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    Missile Defense

Technology has always found its greatest consumer in a nation's war and defense efforts. Since the last attempts at a "Star Wars" defense system, has technology changed considerably enough to make the latest Missile Defense initiatives more successful? Can such an application of science be successful? Is a militarized space inevitable, necessary or impossible?

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rshow55 - 07:46pm Apr 21, 2002 EST (#1617 of 1634) Delete Message

rshowalter - 10:19am Aug 22, 2001 EST (#8000 of 8012) ...Robert Showalter

lunarchick 8/22/01 9:44am .. is great stuff !

Getting things to fit in different people's heads -- getting things to work from different contexts - the exposition has to have some diversity, too. Even if perfection is attainable for a specific context, there are many contexts, and the need for different patterns of exposition, different correllations with argument and evidence, at different levels of detail.

At many stages, getting things checked matters -- because errors can propogate. These are common problems, that human organizations handle, in various ways, all the time.

The exposition job is a hard one. The problem of getting credibility is a hard one. The problems involved with proceeding with grace and fairness is a hard one. The problem of touching, not just minds, but the emotions that necessarily connect to consequential action is a hard one.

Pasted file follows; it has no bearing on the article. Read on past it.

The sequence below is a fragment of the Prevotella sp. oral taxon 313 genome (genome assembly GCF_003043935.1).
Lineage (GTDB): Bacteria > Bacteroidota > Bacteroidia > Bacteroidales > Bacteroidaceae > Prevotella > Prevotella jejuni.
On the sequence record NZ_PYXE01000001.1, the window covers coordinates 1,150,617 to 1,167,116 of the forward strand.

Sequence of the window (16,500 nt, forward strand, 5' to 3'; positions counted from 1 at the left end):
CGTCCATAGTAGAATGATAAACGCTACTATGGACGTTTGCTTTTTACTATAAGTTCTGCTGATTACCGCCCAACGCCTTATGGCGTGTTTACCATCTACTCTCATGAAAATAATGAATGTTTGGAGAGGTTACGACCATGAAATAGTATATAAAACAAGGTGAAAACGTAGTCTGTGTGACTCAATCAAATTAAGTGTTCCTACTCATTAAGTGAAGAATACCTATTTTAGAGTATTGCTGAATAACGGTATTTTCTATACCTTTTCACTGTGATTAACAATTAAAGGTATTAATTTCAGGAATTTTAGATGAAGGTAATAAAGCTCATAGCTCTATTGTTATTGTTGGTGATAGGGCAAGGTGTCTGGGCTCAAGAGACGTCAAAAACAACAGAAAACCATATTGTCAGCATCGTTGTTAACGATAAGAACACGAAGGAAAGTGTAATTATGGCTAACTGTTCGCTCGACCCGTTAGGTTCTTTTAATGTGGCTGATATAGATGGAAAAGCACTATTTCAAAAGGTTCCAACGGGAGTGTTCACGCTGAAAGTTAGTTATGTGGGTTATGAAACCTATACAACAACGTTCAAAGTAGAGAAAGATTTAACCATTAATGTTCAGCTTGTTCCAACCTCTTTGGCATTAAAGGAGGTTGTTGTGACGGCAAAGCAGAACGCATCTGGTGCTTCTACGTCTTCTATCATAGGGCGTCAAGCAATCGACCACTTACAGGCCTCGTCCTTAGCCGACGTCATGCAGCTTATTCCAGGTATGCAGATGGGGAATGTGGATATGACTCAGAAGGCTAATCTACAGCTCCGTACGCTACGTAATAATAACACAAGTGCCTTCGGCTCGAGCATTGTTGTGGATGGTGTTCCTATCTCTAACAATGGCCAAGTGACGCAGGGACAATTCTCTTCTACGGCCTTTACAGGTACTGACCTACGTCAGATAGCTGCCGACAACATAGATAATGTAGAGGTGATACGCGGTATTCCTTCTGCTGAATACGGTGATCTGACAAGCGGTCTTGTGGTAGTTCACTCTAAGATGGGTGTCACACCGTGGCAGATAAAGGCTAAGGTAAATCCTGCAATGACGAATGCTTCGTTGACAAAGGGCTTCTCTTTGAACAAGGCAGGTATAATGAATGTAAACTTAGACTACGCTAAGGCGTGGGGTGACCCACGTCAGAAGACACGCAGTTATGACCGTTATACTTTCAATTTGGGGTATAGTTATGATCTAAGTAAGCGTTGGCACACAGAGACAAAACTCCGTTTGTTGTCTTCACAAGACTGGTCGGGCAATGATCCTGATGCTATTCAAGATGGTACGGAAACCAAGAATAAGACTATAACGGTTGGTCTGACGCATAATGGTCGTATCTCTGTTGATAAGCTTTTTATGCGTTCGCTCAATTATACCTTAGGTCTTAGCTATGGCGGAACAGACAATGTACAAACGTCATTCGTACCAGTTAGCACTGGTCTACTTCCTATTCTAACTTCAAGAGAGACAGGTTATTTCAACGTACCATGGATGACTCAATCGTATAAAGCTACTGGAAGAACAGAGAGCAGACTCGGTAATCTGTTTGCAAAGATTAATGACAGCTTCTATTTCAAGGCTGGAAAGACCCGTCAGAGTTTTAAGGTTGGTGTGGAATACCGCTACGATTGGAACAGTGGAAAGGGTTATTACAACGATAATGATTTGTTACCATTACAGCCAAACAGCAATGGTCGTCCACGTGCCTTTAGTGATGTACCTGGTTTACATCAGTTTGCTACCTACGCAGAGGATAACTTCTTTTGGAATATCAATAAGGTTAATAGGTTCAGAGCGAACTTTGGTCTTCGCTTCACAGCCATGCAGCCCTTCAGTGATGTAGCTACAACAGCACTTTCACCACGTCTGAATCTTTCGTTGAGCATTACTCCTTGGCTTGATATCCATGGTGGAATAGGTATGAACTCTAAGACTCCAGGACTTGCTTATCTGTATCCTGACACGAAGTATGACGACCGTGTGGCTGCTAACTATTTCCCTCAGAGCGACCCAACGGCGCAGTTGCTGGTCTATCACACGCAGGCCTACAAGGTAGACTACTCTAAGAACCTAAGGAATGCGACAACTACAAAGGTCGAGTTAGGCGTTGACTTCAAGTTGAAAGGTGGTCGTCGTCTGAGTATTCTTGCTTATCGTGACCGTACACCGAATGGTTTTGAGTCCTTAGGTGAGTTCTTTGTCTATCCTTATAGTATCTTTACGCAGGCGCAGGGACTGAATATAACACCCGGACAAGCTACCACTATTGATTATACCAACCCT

But with the internet, and its greatly expanded memory and tolerance for complexity -- and with the accumulation of expository power in organizations like the TIMES - more is possible than used to be.

The analogies to litigation of technical matters are pretty close. Procedures that work for "discovery" are fairly close to many informally used on this thread. Procedures that work for TRIAL -- where "laymen" have to make judgements, and results have to be clear at many levels -- are different -- and not yet done.

But there's hope of getting FACTS, on which so much depends, clarified here -- and doing it in ways that work for a very wide range of people, from a very wide range of different perspectives. How we FEEL about facts may be very different. But some technical issues -- once subject to examination, by fair rules, with fair umpiring when needed -- aren't subject to substantial question.

Sometimes pictures really ARE worth a thousand words.

MD6689 lunarchick 7/6/01 1:38pm shows some beautiful pictures from the Hubble Space Telescope

Dec-97- Hubble Butterfly

MD6690 rshowalter 7/6/01 1:46pm

With these pictures, one can get a feel for what "resolution" means. And get a sense of how wonderful the resolution of Hubble is.

But it isn't nearly good enough to make lasar space weapons practical.

Combining facts, connected solidly to evidence, to arguments that can be understood in context, points can be made clear.

For a number of reasons, involving issues like resolution -- issues of numbers and in details -- the overwhelming mass of what the Bush administration wants to fund for Star Wars isn't workable.